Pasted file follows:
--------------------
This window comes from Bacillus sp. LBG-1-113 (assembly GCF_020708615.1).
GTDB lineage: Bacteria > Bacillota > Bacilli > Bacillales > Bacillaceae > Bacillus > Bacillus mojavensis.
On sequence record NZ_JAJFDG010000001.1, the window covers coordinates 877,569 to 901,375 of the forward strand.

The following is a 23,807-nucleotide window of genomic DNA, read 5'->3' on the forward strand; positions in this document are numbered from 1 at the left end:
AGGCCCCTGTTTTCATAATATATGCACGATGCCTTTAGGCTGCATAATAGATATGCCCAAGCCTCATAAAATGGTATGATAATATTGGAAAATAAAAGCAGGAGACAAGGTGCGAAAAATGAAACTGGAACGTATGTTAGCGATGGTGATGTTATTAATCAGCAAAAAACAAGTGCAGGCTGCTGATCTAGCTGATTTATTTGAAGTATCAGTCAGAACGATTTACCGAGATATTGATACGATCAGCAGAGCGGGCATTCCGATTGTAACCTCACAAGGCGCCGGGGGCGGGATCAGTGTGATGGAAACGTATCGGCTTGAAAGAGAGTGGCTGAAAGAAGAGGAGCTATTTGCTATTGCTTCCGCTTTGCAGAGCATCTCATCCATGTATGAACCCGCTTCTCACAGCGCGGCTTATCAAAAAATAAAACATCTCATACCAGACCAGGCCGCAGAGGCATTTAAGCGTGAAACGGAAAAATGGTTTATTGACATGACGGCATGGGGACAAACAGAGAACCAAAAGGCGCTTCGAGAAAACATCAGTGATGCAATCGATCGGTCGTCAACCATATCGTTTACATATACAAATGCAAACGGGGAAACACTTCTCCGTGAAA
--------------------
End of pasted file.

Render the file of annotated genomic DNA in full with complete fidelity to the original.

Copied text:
This window comes from Bacillus sp. LBG-1-113 (assembly GCF_020708615.1).
GTDB lineage: Bacteria > Bacillota > Bacilli > Bacillales > Bacillaceae > Bacillus > Bacillus mojavensis.
On sequence record NZ_JAJFDG010000001.1, the window covers coordinates 877,569 to 901,375 of the forward strand.

The following is a 23,807-nucleotide window of genomic DNA, read 5'->3' on the forward strand; positions in this document are numbered from 1 at the left end:
AGGCCCCTGTTTTCATAATATATGCACGATGCCTTTAGGCTGCATAATAGATATGCCCAAGCCTCATAAAATGGTATGATAATATTGGAAAATAAAAGCAGGAGACAAGGTGCGAAAAATGAAACTGGAACGTATGTTAGCGATGGTGATGTTATTAATCAGCAAAAAACAAGTGCAGGCTGCTGATCTAGCTGATTTATTTGAAGTATCAGTCAGAACGATTTACCGAGATATTGATACGATCAGCAGAGCGGGCATTCCGATTGTAACCTCACAAGGCGCCGGGGGCGGGATCAGTGTGATGGAAACGTATCGGCTTGAAAGAGAGTGGCTGAAAGAAGAGGAGCTATTTGCTATTGCTTCCGCTTTGCAGAGCATCTCATCCATGTATGAACCCGCTTCTCACAGCGCGGCTTATCAAAAAATAAAACATCTCATACCAGACCAGGCCGCAGAGGCATTTAAGCGTGAAACGGAAAAATGGTTTATTGACATGACGGCATGGGGACAAACAGAGAACCAAAAGGCGCTTCGAGAAAACATCAGTGATGCAATCGATCGGTCGTCAACCATATCGTTTACATATACAAATGCAAACGGGGAAACACTTCTCCGTGAAA